An Aug. 1 hearing is scheduled for AB 2098, declaring it is “unprofessional conduct” for a doctor to give patients “misinformation” or “disinformation” about Covid-19, risks, prevention, treatment and vaccines. The hearing is before the Senate Appropriations Committee.
Unprofessional conduct charges can result in discipline by the Medical Board.
President Biden’s Sept. 9 order requiring 3.5 million federal employees to be vaccinated for Covid-19 is on hold. The 17 judges on the 5th U.S. Circuit Court of Appeals in New Orleans are expected to take up the matter the week of Sept. 17.
Attorney Bruce Castor Jr., representing the American Federation of Government Employees Local 918, said the Constitution doesn’t allow president to bypass Congress except in wartime.
Young Children & Covid
In June, the U.S. Food and Drug Administration authorized emergency use of Covid-19 vaccines from Pfizer-BioNTech and Moderna for children 6 months to 5 years old, joining seven other countries. Eligibility starts at age 2 in Cuba and Venezuela, and age 3 in Chile, Argentina, Bahrain, Hong Kong and China.
A Chile-based study of 500,000 children, not yet peer-reviewed, found the vaccine was 38% effective in preventing infections in kids ages 3-5 during the Omicron wave.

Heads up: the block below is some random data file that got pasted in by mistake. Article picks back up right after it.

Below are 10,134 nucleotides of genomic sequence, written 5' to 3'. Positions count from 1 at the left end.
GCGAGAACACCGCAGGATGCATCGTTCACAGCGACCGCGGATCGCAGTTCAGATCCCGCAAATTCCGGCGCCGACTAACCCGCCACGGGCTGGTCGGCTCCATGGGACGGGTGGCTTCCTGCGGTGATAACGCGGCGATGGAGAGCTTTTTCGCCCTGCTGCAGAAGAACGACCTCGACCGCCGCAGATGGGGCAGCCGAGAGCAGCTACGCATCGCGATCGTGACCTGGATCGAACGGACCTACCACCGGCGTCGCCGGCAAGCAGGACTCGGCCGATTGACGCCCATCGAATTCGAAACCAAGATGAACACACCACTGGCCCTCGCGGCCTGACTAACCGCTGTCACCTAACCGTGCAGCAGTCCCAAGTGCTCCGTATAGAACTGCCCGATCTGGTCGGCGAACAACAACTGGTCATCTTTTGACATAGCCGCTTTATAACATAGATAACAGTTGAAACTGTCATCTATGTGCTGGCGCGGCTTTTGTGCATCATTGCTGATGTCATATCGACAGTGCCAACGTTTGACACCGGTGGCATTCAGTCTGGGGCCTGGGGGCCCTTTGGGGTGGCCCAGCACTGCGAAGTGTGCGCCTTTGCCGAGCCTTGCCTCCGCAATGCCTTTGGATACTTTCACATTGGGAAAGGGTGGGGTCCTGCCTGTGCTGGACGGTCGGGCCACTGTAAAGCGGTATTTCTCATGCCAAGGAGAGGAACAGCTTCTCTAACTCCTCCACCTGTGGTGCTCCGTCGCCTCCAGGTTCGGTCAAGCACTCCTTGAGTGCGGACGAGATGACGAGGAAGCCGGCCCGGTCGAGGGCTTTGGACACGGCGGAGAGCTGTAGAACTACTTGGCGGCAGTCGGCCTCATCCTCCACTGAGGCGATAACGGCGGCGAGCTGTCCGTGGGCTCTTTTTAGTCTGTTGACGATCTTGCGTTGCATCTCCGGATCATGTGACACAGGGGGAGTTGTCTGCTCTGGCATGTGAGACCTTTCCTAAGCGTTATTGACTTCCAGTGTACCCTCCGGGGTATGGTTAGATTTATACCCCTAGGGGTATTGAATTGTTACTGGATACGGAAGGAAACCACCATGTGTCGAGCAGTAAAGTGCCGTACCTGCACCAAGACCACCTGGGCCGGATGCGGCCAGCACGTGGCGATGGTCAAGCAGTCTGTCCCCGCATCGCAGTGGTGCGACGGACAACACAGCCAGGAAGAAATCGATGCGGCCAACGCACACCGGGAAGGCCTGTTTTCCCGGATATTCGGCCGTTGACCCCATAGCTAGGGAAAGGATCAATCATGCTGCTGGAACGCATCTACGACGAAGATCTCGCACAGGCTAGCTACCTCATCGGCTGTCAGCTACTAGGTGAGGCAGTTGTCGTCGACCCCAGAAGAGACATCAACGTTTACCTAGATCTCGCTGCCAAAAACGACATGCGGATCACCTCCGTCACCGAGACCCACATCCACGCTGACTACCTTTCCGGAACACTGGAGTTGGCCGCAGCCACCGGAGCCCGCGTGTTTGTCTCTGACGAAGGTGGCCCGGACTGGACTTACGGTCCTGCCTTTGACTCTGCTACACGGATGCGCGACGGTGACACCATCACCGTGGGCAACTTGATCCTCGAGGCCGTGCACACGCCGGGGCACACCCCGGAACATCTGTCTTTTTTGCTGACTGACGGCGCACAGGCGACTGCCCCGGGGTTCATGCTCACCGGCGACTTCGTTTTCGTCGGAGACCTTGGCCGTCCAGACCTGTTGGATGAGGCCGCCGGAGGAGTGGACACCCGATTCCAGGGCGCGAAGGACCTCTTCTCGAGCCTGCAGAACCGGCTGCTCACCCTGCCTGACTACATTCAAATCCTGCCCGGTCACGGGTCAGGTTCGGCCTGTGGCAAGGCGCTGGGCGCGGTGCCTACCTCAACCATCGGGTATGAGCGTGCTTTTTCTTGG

As for preventing hospitalizations, it was 64.5% effective and preventing intensive care admission 69% effective.
In Santa Cruz County, parents who want their children under 5 to receive Covid-19 vac-cines should contact their doctor.
Covid has claimed the lives of many elders, those 85 and older with medical conditions, but relatively few children, 442 children age 4 and under, according to the CDC.
More than 1 million people in the U.S. have died of Covid, so young children represent a tiny percentage of deaths.
In June, the American Association of Pediatrics reported that in 46 states plus Puerto Rico, the percentage of child Covid cases resulting in death was 0.00%-0.02%.
A Kaiser Family Foundation survey in April found only 18% of parents of children under 5 plan to vaccinate them immediately.